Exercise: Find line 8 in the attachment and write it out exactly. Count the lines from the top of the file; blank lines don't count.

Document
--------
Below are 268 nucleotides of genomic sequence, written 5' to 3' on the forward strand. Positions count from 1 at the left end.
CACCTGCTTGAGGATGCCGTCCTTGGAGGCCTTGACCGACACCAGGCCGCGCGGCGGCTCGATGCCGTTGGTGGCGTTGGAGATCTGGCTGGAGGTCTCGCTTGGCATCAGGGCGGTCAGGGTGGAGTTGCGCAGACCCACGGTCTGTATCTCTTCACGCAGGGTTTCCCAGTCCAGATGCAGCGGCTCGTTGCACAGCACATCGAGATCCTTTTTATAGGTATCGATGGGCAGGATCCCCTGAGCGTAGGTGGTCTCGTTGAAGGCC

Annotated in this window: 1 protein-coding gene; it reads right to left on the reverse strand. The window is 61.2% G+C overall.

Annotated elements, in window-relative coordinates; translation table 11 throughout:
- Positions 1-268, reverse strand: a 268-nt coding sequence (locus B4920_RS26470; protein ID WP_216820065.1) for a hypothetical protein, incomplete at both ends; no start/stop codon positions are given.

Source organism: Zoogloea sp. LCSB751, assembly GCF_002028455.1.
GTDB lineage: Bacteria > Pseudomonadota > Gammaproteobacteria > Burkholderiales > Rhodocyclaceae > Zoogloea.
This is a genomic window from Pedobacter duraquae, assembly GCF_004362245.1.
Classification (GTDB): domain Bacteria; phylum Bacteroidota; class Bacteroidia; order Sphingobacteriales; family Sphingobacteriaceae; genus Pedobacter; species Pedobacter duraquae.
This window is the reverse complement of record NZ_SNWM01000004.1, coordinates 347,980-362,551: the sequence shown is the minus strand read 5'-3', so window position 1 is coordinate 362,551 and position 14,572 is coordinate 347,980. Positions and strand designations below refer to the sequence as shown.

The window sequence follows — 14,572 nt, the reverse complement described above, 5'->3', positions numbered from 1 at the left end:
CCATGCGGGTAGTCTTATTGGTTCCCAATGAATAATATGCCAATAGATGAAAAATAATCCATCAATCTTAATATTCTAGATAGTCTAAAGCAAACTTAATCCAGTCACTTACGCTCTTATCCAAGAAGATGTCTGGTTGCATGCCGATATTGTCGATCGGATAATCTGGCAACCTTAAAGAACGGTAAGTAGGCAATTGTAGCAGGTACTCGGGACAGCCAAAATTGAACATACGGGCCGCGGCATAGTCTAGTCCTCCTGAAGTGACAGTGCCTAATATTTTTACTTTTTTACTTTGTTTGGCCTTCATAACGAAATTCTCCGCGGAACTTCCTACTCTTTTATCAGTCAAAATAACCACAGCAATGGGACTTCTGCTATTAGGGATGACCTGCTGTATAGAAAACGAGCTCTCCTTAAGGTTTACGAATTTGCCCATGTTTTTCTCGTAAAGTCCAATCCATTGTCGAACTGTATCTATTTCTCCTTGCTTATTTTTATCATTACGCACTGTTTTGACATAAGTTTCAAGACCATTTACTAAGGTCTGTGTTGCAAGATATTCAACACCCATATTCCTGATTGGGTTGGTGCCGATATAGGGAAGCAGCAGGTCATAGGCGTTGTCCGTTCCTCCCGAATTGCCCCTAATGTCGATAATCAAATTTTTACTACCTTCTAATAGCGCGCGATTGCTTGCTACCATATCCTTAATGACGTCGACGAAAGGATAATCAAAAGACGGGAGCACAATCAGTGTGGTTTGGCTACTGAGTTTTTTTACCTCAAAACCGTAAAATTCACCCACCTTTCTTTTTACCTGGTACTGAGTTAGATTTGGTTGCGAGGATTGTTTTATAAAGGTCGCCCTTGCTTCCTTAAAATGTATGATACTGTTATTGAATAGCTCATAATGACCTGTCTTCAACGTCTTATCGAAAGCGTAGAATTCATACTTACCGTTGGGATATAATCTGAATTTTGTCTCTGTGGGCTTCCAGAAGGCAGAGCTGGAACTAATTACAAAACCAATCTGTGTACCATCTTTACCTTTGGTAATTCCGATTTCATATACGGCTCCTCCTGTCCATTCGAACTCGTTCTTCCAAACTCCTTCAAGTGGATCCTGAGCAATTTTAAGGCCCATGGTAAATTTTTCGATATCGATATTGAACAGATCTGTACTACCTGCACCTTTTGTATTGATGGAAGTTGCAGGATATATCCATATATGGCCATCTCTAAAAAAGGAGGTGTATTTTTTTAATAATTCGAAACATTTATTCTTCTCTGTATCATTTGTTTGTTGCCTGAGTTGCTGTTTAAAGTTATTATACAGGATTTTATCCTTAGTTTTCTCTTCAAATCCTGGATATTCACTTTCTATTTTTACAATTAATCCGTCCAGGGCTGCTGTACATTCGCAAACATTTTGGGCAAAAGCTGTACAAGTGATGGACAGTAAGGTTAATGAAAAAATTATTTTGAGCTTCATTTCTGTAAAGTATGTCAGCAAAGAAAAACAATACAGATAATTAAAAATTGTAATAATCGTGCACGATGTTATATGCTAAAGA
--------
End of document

This is a genomic window from Pedobacter duraquae, assembly GCF_004362245.1.